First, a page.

There will be a small natural arch in the lumbar spine, weight is carried evenly by both legs, chin and head are held back slightly and rib cage is lengthened by holding shoulders back slightly. Where the lumbar arch is exaggerated a person is said to have “hollow” or “sway” back. The opposite extreme, where the lumbar arch is lost and the upper thoracic spine arches (hunch back) a person is said to have “rounded” back

  • Pregnancy – posture will change slightly due to the extra weight in the abdomen. Women must also be extremely careful as the hormone relaxin, released in pregnancy affects ligaments, making them lax. This can cause ligament injuries.


Muscles are made up of protein, a critical nutrient in the diet that can be supplied by eating red meat, poultry, eggs, fish and tofu. Inadequate protein intake will affect muscle development, maintenance and growth (hence why body builders take protein supplements). Inadequate calorie intake (carbohydrate or fat) means the body will, as a last resort burn protein to produce energy. The emaciated appearance of anorexics, for example, is due to their starving body being forced to dismantle and burn up muscle tissue. On the opposite side of the coin, overeating leading to obesity is also bad for your back. The spine, along with the other joints in the body have to carry your weight. If you have a ‘beer belly’ you spine has to try and balance out this extra load, and the back muscles, are also strained. Proper posture requires more effort, and the body has to work much harder to perform simple activities.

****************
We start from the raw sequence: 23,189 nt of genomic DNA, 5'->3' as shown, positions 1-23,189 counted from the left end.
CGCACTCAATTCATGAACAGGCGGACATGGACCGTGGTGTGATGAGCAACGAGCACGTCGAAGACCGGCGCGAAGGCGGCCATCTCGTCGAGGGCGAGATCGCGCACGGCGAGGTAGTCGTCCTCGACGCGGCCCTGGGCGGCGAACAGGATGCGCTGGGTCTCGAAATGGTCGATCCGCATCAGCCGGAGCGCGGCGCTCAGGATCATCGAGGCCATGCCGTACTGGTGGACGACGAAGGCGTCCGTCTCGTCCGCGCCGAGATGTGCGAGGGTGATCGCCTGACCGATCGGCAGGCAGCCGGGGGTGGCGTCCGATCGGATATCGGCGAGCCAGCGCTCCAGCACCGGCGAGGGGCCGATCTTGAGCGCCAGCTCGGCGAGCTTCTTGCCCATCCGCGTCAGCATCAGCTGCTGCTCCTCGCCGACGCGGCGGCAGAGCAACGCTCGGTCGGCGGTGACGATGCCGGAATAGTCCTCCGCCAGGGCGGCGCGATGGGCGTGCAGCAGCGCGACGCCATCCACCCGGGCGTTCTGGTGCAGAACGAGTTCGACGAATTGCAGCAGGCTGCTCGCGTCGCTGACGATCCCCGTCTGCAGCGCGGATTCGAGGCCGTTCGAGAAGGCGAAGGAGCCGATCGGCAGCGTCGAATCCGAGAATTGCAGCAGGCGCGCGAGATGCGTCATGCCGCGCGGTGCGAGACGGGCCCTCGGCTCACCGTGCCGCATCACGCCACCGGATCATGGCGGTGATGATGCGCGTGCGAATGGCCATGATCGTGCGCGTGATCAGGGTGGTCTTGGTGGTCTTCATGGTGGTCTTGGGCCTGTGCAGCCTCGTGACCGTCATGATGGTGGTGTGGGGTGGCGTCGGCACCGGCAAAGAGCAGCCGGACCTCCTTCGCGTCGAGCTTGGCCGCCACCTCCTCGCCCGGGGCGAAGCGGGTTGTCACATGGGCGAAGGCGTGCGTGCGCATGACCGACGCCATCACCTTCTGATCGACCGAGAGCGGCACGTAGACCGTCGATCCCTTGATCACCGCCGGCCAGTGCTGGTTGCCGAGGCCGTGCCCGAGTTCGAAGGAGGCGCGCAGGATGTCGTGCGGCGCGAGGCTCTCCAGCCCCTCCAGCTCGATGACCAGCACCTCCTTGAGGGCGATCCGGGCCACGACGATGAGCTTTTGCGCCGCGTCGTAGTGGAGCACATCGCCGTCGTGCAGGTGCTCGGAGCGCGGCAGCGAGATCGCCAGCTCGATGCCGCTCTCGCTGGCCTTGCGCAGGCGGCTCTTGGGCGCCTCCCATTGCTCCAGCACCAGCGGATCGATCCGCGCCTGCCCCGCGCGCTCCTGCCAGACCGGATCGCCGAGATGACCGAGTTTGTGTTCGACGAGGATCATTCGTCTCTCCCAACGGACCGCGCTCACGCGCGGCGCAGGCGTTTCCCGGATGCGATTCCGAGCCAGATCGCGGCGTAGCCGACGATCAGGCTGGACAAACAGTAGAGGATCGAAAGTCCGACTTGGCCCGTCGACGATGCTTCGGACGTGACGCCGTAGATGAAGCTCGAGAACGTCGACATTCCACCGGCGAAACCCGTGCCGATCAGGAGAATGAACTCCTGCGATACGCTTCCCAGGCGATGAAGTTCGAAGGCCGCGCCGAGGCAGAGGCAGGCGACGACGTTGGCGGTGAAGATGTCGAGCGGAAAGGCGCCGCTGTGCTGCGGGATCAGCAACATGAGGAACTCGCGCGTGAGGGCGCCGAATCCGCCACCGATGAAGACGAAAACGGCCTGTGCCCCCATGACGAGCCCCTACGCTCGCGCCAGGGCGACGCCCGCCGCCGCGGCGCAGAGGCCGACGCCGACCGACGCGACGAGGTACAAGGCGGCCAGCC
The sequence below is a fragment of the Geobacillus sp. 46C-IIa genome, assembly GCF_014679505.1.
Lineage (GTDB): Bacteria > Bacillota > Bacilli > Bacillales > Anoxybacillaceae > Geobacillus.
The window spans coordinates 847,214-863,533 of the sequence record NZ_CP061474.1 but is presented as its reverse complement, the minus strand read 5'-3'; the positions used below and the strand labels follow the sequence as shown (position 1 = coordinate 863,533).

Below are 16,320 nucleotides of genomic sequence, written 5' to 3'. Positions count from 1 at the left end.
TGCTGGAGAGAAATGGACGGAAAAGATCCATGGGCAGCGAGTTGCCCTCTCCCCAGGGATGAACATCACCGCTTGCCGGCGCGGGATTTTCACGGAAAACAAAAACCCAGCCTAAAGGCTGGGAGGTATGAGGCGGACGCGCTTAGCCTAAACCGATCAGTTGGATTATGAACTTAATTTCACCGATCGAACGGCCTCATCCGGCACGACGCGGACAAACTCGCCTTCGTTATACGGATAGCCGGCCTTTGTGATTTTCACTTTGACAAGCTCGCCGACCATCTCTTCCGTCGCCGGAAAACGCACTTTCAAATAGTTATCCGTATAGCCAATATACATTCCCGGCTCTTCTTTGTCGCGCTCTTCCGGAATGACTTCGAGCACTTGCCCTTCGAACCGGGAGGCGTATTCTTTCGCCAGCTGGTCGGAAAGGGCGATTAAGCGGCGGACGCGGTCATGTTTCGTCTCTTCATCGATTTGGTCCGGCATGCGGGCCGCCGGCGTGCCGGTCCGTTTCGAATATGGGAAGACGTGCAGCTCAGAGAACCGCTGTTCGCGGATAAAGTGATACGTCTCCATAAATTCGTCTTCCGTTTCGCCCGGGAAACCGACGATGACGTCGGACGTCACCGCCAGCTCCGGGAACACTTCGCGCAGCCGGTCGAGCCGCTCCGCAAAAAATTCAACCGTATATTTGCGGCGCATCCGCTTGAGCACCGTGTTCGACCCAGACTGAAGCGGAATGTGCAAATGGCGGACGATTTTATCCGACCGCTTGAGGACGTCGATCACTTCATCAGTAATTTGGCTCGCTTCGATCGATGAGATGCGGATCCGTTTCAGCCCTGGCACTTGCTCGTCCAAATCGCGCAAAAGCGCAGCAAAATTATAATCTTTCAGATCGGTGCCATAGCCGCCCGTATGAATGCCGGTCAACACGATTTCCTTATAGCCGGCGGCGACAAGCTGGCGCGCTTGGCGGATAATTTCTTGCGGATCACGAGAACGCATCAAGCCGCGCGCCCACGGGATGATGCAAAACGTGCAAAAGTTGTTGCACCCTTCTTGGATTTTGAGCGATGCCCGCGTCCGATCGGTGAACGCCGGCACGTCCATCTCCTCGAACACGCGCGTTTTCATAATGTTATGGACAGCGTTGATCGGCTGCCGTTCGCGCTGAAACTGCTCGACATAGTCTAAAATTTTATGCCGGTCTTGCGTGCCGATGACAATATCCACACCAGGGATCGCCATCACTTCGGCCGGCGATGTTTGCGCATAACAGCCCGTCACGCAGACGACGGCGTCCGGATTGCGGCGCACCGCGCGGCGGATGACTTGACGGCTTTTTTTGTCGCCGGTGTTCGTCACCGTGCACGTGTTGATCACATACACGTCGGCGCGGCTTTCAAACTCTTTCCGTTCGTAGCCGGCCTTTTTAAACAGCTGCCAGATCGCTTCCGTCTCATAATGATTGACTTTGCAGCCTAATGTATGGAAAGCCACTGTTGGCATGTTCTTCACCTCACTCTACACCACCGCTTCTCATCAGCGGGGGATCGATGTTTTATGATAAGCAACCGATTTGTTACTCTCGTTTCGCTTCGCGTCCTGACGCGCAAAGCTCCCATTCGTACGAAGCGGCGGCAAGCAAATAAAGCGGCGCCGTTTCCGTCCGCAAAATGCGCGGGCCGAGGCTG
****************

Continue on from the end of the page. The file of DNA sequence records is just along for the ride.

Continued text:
Learn more about nutrition at HUMAN NUTRITION I BRE102

Abdominal Muscle Strength

The back is supported in part by the large abdominal muscles. The obliques, for example, wrap right around from the spine to the abdomen. Maintaining abdominal strength and tone will assist in maintaining correct posture and spinal support, while reducing the likelihood of injury. Abdominals can be exercised using Pilates in particular, as well as yoga. Exercises such as sit ups (crunches) lower leg lifts and any exercises where you need to ‘brace’ the torso.

Learn more about the biology of muscles at MUSCLES AND MOVEMENT (HUMAN BIOLOGY II BSC202)

Correct Lifting Technique

A large proportion of back injuries are the result of poor lifting technique. You should never attempt to lift a weight more than 20kg (approx 50lb) without assistance. When you do need to lift something, ensure you are close to it with your feet are firmly planted with a wide stance. Bend down to the object by bending your knees (not bending the torso!) and keep your back straight. Grasp the object, tighten your abdominal muscles and then raise the weight using your leg muscles. Stand up slowly and smoothly, and do not twist. Hold the object close to your torso, with your arms bent and proceed to walk slowly. Lower the object in the same manner, tightening your abdominal muscles and bending your knees with your back straight.

Exercise Ideas for People with Bad Backs

Consider exercising in water./ When you exercise in water (eg. Swimming, deep water running, aquafitness), you can reduce the sudden impact affects that exercise might normally cause; and for someone with a bad back, this can sometimes bring brilliant improvements

Aquafitness Resources:

Aqua Fitness
Book by John Mason

Aquafitness Course

Fitness Leaders Certificate Course